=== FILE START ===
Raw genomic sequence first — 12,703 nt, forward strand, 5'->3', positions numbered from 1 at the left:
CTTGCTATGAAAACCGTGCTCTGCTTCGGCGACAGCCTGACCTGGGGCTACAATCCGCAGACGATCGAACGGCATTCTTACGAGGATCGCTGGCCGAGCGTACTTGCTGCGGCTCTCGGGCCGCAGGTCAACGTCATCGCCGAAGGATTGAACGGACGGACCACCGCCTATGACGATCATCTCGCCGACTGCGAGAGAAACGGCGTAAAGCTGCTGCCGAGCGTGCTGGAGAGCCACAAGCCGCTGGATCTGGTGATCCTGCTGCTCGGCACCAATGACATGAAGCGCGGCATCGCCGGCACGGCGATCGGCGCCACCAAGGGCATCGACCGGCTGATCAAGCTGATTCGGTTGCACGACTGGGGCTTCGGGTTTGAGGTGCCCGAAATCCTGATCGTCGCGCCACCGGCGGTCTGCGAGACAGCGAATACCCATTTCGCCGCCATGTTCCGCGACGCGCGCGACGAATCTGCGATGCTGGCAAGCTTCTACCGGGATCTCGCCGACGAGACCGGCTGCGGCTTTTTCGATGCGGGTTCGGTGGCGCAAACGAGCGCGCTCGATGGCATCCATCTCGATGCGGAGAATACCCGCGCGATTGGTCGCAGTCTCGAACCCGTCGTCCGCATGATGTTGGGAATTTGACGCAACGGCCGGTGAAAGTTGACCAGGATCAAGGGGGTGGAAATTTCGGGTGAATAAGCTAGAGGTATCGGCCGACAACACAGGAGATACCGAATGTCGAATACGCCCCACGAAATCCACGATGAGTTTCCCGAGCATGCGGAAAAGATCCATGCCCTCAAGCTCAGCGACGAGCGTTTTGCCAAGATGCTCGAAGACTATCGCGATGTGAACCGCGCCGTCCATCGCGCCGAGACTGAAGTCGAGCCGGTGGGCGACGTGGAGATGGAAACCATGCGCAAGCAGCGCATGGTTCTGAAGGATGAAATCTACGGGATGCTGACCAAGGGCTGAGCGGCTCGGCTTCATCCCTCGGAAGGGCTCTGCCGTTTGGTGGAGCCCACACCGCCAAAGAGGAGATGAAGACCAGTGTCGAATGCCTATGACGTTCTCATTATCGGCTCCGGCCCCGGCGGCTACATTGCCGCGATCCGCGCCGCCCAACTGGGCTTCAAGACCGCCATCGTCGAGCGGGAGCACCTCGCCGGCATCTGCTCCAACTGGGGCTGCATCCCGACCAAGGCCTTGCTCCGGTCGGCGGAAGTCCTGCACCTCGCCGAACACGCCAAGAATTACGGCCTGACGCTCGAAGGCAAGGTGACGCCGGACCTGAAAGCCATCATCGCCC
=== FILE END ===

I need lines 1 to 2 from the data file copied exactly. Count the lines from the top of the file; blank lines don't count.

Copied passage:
Raw genomic sequence first — 12,703 nt, forward strand, 5'->3', positions numbered from 1 at the left:
CTTGCTATGAAAACCGTGCTCTGCTTCGGCGACAGCCTGACCTGGGGCTACAATCCGCAGACGATCGAACGGCATTCTTACGAGGATCGCTGGCCGAGCGTACTTGCTGCGGCTCTCGGGCCGCAGGTCAACGTCATCGCCGAAGGATTGAACGGACGGACCACCGCCTATGACGATCATCTCGCCGACTGCGAGAGAAACGGCGTAAAGCTGCTGCCGAGCGTGCTGGAGAGCCACAAGCCGCTGGATCTGGTGATCCTGCTGCTCGGCACCAATGACATGAAGCGCGGCATCGCCGGCACGGCGATCGGCGCCACCAAGGGCATCGACCGGCTGATCAAGCTGATTCGGTTGCACGACTGGGGCTTCGGGTTTGAGGTGCCCGAAATCCTGATCGTCGCGCCACCGGCGGTCTGCGAGACAGCGAATACCCATTTCGCCGCCATGTTCCGCGACGCGCGCGACGAATCTGCGATGCTGGCAAGCTTCTACCGGGATCTCGCCGACGAGACCGGCTGCGGCTTTTTCGATGCGGGTTCGGTGGCGCAAACGAGCGCGCTCGATGGCATCCATCTCGATGCGGAGAATACCCGCGCGATTGGTCGCAGTCTCGAACCCGTCGTCCGCATGATGTTGGGAATTTGACGCAACGGCCGGTGAAAGTTGACCAGGATCAAGGGGGTGGAAATTTCGGGTGAATAAGCTAGAGGTATCGGCCGACAACACAGGAGATACCGAATGTCGAATACGCCCCACGAAATCCACGATGAGTTTCCCGAGCATGCGGAAAAGATCCATGCCCTCAAGCTCAGCGACGAGCGTTTTGCCAAGATGCTCGAAGACTATCGCGATGTGAACCGCGCCGTCCATCGCGCCGAGACTGAAGTCGAGCCGGTGGGCGACGTGGAGATGGAAACCATGCGCAAGCAGCGCATGGTTCTGAAGGATGAAATCTACGGGATGCTGACCAAGGGCTGAGCGGCTCGGCTTCATCCCTCGGAAGGGCTCTGCCGTTTGGTGGAGCCCACACCGCCAAAGAGGAGATGAAGACCAGTGTCGAATGCCTATGACGTTCTCATTATCGGCTCCGGCCCCGGCGGCTACATTGCCGCGATCCGCGCCGCCCAACTGGGCTTCAAGACCGCCATCGTCGAGCGGGAGCACCTCGCCGGCATCTGCTCCAACTGGGGCTGCATCCCGACCAAGGCCTTGCTCCGGTCGGCGGAAGTCCTGCACCTCGCCGAACACGCCAAGAATTACGGCCTGACGCTCGAAGGCAAGGTGACGCCGGACCTGAAAGCCATCATCGCCC